In the span of a few minutes Burt first denied last year's vice mayor, Greg Schmid, the opportunity to serve as mayor during his last year in office, and then, aligning himself against his four "residentialist" colleagues, was the decisive vote in electing Scharff vice mayor, going against his friend and political ally Karen Holman.
Those paying attention smelled a rat.
How could it come to pass that two openly competitive colleagues who have regularly sparred over both policy and procedural matters end up allied with each other to win the council leadership positions? And why did the process appear so scripted?
Both adamantly deny any deals were made to secure each other's support and say the outcome surprised them, but the optics of the evening can't help but raise questions.
With the council's so-called residentialists (Burt, Tom DuBois, Eric Filseth, Holman and Schmid) holding a majority last year — with those considered more sympathetic to development interests (Marc Berman, Liz Kniss, Scharff and Cory Wolbach) in the minority — it was assumed that Schmid would move into the mayor's chair, an opportunity that has eluded him for the last seven years, and that another residentialist would be elected vice mayor. With Scharff having nominated and supported Schmid a year ago for vice mayor over Burt, there was no reason to think he would flip in the face of the same choice this year for the mayor's position, or that there would even be a second candidate for the mayor's post.
But that's not the way it came down.
Instead, after Schmid had been predictably nominated for the mayorship (by Filseth), Kniss nominated Burt, who graciously accepted with prepared remarks that indicated he was aware of Kniss' intent and had decided to welcome the opportunity to repeat as mayor (serving previously in 2010).
As the residentialist camp was still digesting the impact of Burt's preemptive win over Schmid, Wolbach nominated Scharff for vice mayor and DuBois followed by nominating just-dethroned mayor Holman.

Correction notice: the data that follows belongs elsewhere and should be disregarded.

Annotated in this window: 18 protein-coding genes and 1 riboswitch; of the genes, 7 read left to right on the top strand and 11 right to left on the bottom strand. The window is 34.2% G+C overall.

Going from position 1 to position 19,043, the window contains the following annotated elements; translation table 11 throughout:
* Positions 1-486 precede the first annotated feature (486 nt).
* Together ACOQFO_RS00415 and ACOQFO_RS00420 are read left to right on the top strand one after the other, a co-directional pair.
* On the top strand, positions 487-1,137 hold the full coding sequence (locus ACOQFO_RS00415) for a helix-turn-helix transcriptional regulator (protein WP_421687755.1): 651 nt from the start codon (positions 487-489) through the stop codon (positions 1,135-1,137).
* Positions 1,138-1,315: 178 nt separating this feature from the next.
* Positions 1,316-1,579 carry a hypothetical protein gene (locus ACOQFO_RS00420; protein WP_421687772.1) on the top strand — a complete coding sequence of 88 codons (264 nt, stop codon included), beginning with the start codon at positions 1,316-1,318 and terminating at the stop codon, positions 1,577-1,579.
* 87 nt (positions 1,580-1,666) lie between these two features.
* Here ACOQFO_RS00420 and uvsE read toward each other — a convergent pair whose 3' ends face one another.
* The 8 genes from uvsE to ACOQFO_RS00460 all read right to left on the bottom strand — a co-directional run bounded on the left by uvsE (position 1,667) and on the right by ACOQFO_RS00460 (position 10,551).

In the ensuing vote, just-elected Mayor Burt surprised just about everyone by casting the deciding vote for Scharff instead of Holman, a long-time ally whom he had unsuccessfully nominated in 2013 and 2014 for the position.
One might think from all this maneuvering that it really matters who serves in these two positions. In reality, Palo Alto mayor's primary job is meeting management and representing the city at public events. The vice mayor's role is even less important, standing in if the mayor is absent.
While their impact on policy decisions is no greater than any other member of the council, an effective mayor can make a significant difference in how meetings are run, including how the council's discussion and deliberations are handled on controversial issues. The mayor also assigns members and chairs of committees. Both the mayor and vice mayor meet weekly with the City Manager to set the agenda for council meetings, probably the greatest opportunity for influence.
Ironically, in their previous stints as mayor, both Burt and Scharff faced criticism from colleagues, and each other, for their heavy-handedness when running meetings and for being dismissive of certain council members and their ideas. If nothing else, it will be interesting to see how these two may change their approach when conducting themselves at council meetings this year.
The Burt-Scharff combination might lead to a more collaborative council and prompt these two gentlemen to tame their open competitiveness and occasional disrespect for each other. More cynical observers might point to this fall's council election, when Burt and Schmid are unable to run due to term limits and Scharff will be positioned for a possible chance next year, like Burt, at serving a second term as mayor.
Such is the way with small town politics.
This story contains 704 words.
Stories older than 90 days are available only to subscribing members. Please help sustain quality local journalism by becoming a subscribing member today.
If you are already a subscriber, please log in so you can continue to enjoy unlimited access to stories and archives. Subscriptions start at $5 per month and may be cancelled at any time.